Literary Bloodletting, Gore Vidal, Other Observations

This literary season has been filled with the best sort of reviews: cutting ones. The type that breed blood. Franz Kafka, the Great Gatsby, Alice Munro–each has been bloodied by, respectively, Joseph Epstein of the Atlantic Monthly, Christian Lorentzen in the London Review of Books and Kathryn Schulz in New York magazine. It is interesting to note that like all true, great literary takedowns the targets are long dead. Sure, they have defenders but these defenders are nothing like the greats themselves. And if we, as that colorful and star-studded aphorism implies, stand on the backs of giants surely they do not need help defending themselves?

Perhaps they do. I find the best excitement when the writer, or writers, ‘bump’ back. In person and as loud as can be. It is always better when the writer that has written the book in question takes his or her would be critics to task. Personally, I cannot help but recall all the biting remarks of Gore Vidal. He is an excellent example. He is the example. If you have not read his historical novels then you have missed out on a fascinating portion of the American literary landscape. If you have not read his essays, then you have also missed out on a great wit. When I peruse his defenses one has to wonder how the current targets would fair. Kafka, I’m sure, would only sink deeper into self-pity and despair. Otherwise, however, it is something of a mystery.

What is not is in Lincoln, An Exchange, where Vidal is at the top of his game. “It’s savory scholar-squirrel stew time again! Or, to be precise, one scholar-squirrel and one plump publicist pigeon for the pot. So, as the pot boils and I chop this pile of footnotes fine, let me explain to both pigeon and the no doubt bemused readers of these pages…” How often does the first page of a reply sing so eloquently? His barbs are almost as quick as his pacing, which never falters in a steady, upwards beat to a crescendo that declares ‘I am Vidal, I am right.’ It is a textbook example of intellectual hilarity and enjoying to read. It beats not only to the sound of a inner tune but drives his targets into the ground.

“So either Current is as wrong about this as he is about me, or he is right… and anyone who draws attention to the discrepancy between their own past crudities and their current falsities is a very bad person indeed, and not a scholar, and probably a communist as well.”

Alternatively, “As Current is as unknown to me as Lincoln was to him in his book The Lincoln Nobody Knows, I could hardly have been personal.”

And, perhaps best of all, “But although he no longer holds to his views on Lincoln and the blacks as presented in The Lincoln Nobody Knows (a book, he’ll be relieved to know, I never took seriously, largely because of the megalomaniacal title in which has inserted himself).”

When one reads Vidal doesn’t their heart, just a little, sing? If Jonathan Swift was right, and we moderns are the bees who produce honey and wax–the overused “sweetness and light”–then Vidal is certainly the sting. It is a loss for the country that Vidal’s “disturbing presence” on the American scene has stopped. Wherever he is I’m sure he’s making enemies and stirring the pot.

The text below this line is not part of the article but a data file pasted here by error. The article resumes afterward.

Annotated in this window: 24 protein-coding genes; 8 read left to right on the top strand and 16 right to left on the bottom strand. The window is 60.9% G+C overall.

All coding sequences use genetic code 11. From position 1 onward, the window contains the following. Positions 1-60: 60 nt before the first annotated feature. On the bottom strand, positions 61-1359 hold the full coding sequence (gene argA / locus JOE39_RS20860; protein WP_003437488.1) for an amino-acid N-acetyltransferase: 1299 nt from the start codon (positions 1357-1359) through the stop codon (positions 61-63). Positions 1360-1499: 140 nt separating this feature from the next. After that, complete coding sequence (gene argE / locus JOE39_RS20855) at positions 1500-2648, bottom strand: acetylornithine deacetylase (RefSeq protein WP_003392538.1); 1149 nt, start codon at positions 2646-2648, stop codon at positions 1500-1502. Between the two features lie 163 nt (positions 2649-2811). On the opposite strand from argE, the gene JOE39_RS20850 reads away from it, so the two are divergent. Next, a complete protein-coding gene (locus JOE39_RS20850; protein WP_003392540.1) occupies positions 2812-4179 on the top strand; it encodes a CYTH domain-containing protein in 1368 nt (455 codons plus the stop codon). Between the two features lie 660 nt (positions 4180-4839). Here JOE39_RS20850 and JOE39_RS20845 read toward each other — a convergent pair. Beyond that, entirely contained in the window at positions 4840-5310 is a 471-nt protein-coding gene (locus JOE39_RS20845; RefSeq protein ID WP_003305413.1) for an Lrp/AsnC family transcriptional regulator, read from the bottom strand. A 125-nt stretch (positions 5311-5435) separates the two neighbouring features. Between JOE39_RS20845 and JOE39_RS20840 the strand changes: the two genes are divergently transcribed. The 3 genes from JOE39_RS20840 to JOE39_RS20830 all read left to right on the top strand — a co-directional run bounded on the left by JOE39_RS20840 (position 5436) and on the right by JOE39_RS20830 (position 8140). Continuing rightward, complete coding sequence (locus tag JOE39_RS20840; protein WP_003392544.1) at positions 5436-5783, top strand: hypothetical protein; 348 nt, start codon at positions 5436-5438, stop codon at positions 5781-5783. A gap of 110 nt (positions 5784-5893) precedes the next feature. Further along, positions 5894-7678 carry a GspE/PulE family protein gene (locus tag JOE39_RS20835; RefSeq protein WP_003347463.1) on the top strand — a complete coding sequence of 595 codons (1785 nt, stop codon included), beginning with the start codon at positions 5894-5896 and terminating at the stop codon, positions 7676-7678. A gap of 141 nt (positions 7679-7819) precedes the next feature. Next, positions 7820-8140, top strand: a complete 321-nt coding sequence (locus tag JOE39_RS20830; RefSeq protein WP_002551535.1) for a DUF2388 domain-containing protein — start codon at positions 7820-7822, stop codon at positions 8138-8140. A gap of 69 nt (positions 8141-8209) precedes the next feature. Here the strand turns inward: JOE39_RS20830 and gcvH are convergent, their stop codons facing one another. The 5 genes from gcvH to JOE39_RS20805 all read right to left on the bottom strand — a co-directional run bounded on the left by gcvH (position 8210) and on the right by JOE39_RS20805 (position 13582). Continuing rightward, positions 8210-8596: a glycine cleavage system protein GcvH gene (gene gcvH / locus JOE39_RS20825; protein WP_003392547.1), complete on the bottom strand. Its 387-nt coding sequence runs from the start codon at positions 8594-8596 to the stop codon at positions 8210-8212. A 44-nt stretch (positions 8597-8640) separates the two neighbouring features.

I Can’t Wait For Our Generation of Middle-Managers

Francis Fukuyama fretted that the end of ‘history’ as envisioned by German Idealism, and Hegel in particular, was essentially ‘wimpy.’ We would Homer Simpson on a grand scale: educated, we can all operate a nuclear powerplant, but so clearly incomplete we resemble a 2-D idiot (if essentially kind and lovable) rather than an actual human being.

I always thought that was a bridge too far, as it were. Arnhem, his conclusion, would have to be captured, proven, by other writers. Or not at all. Who would think that he would be proven right by, of all things, our lifetimes?

You know there is a problem with our culture when The Weekly Standard and Slate are walking in lock-step. The arbiters of our culture have, in the immortal words of Kristol, “lost” and those who are still around are left to salvage plausibility from such sentences as “the aspirational paradigm of the new worker: creative, unconventional, flexible, nomadic, creating value, and endlessly travelling. In a post-Fordist work paradigm defined by immaterial labor, artists are the perfect entrepreneurs and incarnate the new faux bohemianization of the workplace.” Ah, of course, I was worried that we were talking about a pre-Fordist work paradigm! Dodged a bullet there. Or was it a missile of feces wrapped around the Virgin Mary that’s supposed to represent the white, over-caffinated, single-child’s conception of inner-city youth’s oppression? So much to groupthink about in graduate seminars.

Every successive year of duly and dully taught graduates seem in equal parts apathetic and ignorant. We’re all a bunch of ‘Business’ majors who do not yet realize that it’s an euphemism for ‘faceless middle-manager.’ There will be a man at our grave who intones, boldly and emptily, ‘he was a company man’ (or woman?).

Of course, at least we have WordPress where we will be endlessly congratulated on our posts: no matter how trite, contrived, precious and precocious the content is.